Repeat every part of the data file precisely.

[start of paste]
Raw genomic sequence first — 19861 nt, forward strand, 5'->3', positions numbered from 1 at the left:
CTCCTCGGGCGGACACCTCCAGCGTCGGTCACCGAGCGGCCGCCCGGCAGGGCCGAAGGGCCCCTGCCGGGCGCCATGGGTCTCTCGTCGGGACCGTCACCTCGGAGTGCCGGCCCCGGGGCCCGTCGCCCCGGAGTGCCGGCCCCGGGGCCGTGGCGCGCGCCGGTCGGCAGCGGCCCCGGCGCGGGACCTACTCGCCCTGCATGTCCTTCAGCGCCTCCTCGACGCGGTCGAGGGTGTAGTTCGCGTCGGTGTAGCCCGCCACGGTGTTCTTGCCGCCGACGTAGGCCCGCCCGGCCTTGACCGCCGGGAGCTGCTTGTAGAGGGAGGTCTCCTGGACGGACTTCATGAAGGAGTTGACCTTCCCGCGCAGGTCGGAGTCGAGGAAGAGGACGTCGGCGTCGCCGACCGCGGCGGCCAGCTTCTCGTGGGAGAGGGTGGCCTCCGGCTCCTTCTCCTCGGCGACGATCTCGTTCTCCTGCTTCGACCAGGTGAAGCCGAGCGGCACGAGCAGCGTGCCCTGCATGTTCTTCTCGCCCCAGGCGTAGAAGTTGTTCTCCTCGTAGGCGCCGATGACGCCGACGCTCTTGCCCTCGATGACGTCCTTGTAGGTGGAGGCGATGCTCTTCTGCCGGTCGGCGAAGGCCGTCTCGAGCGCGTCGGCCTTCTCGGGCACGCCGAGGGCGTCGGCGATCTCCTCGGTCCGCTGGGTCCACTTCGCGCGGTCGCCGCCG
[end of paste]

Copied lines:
Raw genomic sequence first — 19861 nt, forward strand, 5'->3', positions numbered from 1 at the left:
CTCCTCGGGCGGACACCTCCAGCGTCGGTCACCGAGCGGCCGCCCGGCAGGGCCGAAGGGCCCCTGCCGGGCGCCATGGGTCTCTCGTCGGGACCGTCACCTCGGAGTGCCGGCCCCGGGGCCCGTCGCCCCGGAGTGCCGGCCCCGGGGCCGTGGCGCGCGCCGGTCGGCAGCGGCCCCGGCGCGGGACCTACTCGCCCTGCATGTCCTTCAGCGCCTCCTCGACGCGGTCGAGGGTGTAGTTCGCGTCGGTGTAGCCCGCCACGGTGTTCTTGCCGCCGACGTAGGCCCGCCCGGCCTTGACCGCCGGGAGCTGCTTGTAGAGGGAGGTCTCCTGGACGGACTTCATGAAGGAGTTGACCTTCCCGCGCAGGTCGGAGTCGAGGAAGAGGACGTCGGCGTCGCCGACCGCGGCGGCCAGCTTCTCGTGGGAGAGGGTGGCCTCCGGCTCCTTCTCCTCGGCGACGATCTCGTTCTCCTGCTTCGACCAGGTGAAGCCGAGCGGCACGAGCAGCGTGCCCTGCATGTTCTTCTCGCCCCAGGCGTAGAAGTTGTTCTCCTCGTAGGCGCCGATGACGCCGACGCTCTTGCCCTCGATGACGTCCTTGTAGGTGGAGGCGATGCTCTTCTGCCGGTCGGCGAAGGCCGTCTCGAGCGCGTCGGCCTTCTCGGGCACGCCGAGGGCGTCGGCGATCTCCTCGGTCCGCTGGGTCCACTTCGCGCGGTCGCCGCCG